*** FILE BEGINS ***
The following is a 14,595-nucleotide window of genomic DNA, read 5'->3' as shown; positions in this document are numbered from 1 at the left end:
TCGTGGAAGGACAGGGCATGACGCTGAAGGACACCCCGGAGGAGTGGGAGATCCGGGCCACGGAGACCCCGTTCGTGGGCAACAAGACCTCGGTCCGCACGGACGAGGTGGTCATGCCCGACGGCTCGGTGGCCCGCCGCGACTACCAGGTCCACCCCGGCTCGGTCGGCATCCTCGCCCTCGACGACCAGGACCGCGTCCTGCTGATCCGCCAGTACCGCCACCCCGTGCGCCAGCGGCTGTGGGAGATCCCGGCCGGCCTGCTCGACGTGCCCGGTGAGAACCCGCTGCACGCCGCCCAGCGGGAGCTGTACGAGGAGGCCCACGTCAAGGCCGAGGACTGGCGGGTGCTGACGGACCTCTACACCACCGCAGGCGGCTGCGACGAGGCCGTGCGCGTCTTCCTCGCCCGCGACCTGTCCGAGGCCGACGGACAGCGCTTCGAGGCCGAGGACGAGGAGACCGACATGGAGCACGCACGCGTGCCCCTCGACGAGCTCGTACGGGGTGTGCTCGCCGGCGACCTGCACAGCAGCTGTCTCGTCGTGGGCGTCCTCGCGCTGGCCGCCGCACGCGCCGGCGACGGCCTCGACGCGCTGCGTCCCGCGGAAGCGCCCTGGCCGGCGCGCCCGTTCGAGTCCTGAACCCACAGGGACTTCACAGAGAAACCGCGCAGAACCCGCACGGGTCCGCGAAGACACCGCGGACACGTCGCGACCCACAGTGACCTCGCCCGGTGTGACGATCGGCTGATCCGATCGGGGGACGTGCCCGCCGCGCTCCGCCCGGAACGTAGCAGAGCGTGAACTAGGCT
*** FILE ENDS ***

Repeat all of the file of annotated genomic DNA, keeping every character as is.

The following is a 14,595-nucleotide window of genomic DNA, read 5'->3' as shown; positions in this document are numbered from 1 at the left end:
TCGTGGAAGGACAGGGCATGACGCTGAAGGACACCCCGGAGGAGTGGGAGATCCGGGCCACGGAGACCCCGTTCGTGGGCAACAAGACCTCGGTCCGCACGGACGAGGTGGTCATGCCCGACGGCTCGGTGGCCCGCCGCGACTACCAGGTCCACCCCGGCTCGGTCGGCATCCTCGCCCTCGACGACCAGGACCGCGTCCTGCTGATCCGCCAGTACCGCCACCCCGTGCGCCAGCGGCTGTGGGAGATCCCGGCCGGCCTGCTCGACGTGCCCGGTGAGAACCCGCTGCACGCCGCCCAGCGGGAGCTGTACGAGGAGGCCCACGTCAAGGCCGAGGACTGGCGGGTGCTGACGGACCTCTACACCACCGCAGGCGGCTGCGACGAGGCCGTGCGCGTCTTCCTCGCCCGCGACCTGTCCGAGGCCGACGGACAGCGCTTCGAGGCCGAGGACGAGGAGACCGACATGGAGCACGCACGCGTGCCCCTCGACGAGCTCGTACGGGGTGTGCTCGCCGGCGACCTGCACAGCAGCTGTCTCGTCGTGGGCGTCCTCGCGCTGGCCGCCGCACGCGCCGGCGACGGCCTCGACGCGCTGCGTCCCGCGGAAGCGCCCTGGCCGGCGCGCCCGTTCGAGTCCTGAACCCACAGGGACTTCACAGAGAAACCGCGCAGAACCCGCACGGGTCCGCGAAGACACCGCGGACACGTCGCGACCCACAGTGACCTCGCCCGGTGTGACGATCGGCTGATCCGATCGGGGGACGTGCCCGCCGCGCTCCGCCCGGAACGTAGCAGAGCGTGAACTAGGCT